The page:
These factors underpin academic access and student retention in the long term.       

 

A good, high-quality education is proportional to results. The results are a culmination of the demonstration of learning. For example, the result of learning is visible and observable with three particular factors -- knowledge, competence, and practical use of what has been learned. 


Additionally, education institutes in the country should embrace emerging technologies, key trends, and other innovative practices and curate a comprehensive education module. 


To shape a sustainable future of learning, the country needs to keep pace with the ever-evolving educational patterns. After all, increasing graduation rates and levels of educational attainment will accomplish little if students do not learn something of long-lasting value. 


As a sustainable solution to this issue, recently, foreign university study centres have been established in the country with a view of providing quality education. Universal College Bangladesh (UCB), the first ministry of education-approved international education provider, is a great example of such an institution. Under the STS group, UCB has recently partnered with the University of London to launch the “UoL LSE EMFSS Program.” This way, students can avail of exclusive foreign education while staying here in the  country. 

 

By restructuring the education system and introducing similar innovative initiatives, the country should be able to retain its local talents. This will, in turn, help the nation towards the betterment of the economy. 


We must continue with the vision of prepping the nation's resources as future-ready individuals. We can do this by equipping them with global standard skills and saving valuable foreign exchange by offering everything within the country, both good quality education and a secured job sector.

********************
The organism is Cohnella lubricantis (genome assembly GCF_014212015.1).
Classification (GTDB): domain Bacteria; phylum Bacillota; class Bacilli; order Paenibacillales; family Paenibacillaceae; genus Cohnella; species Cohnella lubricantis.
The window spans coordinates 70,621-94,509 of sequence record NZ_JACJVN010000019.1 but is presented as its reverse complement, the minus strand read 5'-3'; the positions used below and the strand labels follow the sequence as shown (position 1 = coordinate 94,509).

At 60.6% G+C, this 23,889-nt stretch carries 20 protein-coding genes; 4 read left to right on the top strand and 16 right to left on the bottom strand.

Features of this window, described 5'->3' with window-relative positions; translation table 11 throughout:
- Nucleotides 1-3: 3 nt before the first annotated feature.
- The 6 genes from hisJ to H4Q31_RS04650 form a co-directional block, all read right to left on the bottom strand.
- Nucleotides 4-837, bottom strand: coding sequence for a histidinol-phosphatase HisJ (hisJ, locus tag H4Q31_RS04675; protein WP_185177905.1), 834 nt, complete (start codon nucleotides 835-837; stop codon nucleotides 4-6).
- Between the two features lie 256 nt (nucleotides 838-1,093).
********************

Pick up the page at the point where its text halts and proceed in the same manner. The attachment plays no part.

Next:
Overcoming this brain drain situation and facilitating students with the best quality of education in their home country will allow them to remain in Bangladesh while adding positive value to the country's economy. 


Thus, ensuring quality education can reduce the outflow of money from the national economy and also develop globally competent local resources that can contribute significantly to economic growth. 


Besides, incorporating international education in Bangladesh can improve the overall quality of education. This will, in turn, help create a highly educated and skilled workforce in the country, enhancing the quality of education in a healthy and sustainable manner.  

 

It goes without saying that modern society depends largely on the standard, quality, and nature of higher education. There lies huge potential in higher education that will promote prosperity in developing nations. 


Bangladeshi universities have come a long way, but there is still so much more to do to unlock the potential at all levels while creating highly trained individuals to contribute to national development. 


To mitigate the growing concern surrounding learning outcomes, particularly with higher education, higher education institutions need to figure out a fool-proof way to foster local talents for the betterment of the economy. Creating opportunities for globally-recognized educational institutes can be a good way forward in this regard. 

 

Dr Sandeep Ananthanarayanan is Chief Executive Officer, Higher Education, STS Group.